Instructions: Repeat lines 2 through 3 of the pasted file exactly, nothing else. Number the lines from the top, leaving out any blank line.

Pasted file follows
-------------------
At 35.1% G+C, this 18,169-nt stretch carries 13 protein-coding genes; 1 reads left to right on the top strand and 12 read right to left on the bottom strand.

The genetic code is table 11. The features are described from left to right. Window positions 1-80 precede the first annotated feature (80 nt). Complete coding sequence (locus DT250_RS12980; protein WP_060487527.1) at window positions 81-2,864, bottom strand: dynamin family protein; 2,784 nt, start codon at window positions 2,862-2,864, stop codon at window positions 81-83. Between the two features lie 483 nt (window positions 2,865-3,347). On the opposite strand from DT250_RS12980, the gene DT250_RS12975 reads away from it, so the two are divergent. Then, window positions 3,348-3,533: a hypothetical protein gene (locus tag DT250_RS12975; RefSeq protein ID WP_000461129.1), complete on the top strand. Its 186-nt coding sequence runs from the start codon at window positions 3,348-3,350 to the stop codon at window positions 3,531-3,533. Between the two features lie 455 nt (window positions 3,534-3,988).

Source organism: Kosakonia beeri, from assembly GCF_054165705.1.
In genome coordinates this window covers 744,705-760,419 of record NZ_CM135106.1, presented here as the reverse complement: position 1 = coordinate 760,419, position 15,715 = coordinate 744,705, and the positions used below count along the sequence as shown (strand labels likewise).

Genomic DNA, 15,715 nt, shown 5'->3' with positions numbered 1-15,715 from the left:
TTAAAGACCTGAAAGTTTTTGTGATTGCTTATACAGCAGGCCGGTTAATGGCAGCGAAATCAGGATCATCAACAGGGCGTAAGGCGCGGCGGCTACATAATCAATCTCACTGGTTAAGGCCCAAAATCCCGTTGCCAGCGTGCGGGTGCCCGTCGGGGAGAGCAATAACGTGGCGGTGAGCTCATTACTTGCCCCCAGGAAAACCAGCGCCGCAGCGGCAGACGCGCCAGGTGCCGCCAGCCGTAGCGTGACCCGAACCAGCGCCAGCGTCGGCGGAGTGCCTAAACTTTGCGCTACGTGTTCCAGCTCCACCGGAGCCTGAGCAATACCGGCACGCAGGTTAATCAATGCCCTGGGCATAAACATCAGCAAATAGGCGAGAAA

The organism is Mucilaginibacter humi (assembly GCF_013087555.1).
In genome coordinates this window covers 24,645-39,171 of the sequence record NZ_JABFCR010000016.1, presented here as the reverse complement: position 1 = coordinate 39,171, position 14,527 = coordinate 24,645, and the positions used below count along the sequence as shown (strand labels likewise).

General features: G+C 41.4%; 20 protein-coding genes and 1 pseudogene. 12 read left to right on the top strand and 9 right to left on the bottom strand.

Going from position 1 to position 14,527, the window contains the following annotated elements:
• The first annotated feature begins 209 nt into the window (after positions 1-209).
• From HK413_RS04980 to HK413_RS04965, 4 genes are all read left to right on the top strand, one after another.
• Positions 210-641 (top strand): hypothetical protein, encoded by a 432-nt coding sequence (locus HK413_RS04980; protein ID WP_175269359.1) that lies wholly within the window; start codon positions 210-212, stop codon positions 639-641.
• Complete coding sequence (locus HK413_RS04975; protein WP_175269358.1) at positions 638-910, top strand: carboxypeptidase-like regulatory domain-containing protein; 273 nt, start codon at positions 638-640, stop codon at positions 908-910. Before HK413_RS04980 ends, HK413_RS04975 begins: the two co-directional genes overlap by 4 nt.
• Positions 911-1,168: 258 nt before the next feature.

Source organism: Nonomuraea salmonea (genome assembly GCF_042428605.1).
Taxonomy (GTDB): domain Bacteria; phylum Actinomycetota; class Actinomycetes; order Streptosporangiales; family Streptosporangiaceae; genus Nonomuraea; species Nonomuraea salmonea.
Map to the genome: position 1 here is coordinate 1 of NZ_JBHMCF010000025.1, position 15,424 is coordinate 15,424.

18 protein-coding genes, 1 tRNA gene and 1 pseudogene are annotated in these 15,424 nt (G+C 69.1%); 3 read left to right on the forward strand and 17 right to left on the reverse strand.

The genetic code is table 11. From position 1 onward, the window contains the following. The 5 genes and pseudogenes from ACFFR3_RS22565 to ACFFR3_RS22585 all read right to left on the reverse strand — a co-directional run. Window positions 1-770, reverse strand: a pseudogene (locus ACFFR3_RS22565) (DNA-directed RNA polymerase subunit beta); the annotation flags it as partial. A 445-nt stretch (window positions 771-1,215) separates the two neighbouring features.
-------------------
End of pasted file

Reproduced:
The genetic code is table 11. The features are described from left to right. Window positions 1-80 precede the first annotated feature (80 nt). Complete coding sequence (locus DT250_RS12980; protein WP_060487527.1) at window positions 81-2,864, bottom strand: dynamin family protein; 2,784 nt, start codon at window positions 2,862-2,864, stop codon at window positions 81-83. Between the two features lie 483 nt (window positions 2,865-3,347). On the opposite strand from DT250_RS12980, the gene DT250_RS12975 reads away from it, so the two are divergent. Then, window positions 3,348-3,533: a hypothetical protein gene (locus tag DT250_RS12975; RefSeq protein ID WP_000461129.1), complete on the top strand. Its 186-nt coding sequence runs from the start codon at window positions 3,348-3,350 to the stop codon at window positions 3,531-3,533. Between the two features lie 455 nt (window positions 3,534-3,988).

Source organism: Kosakonia beeri, from assembly GCF_054165705.1.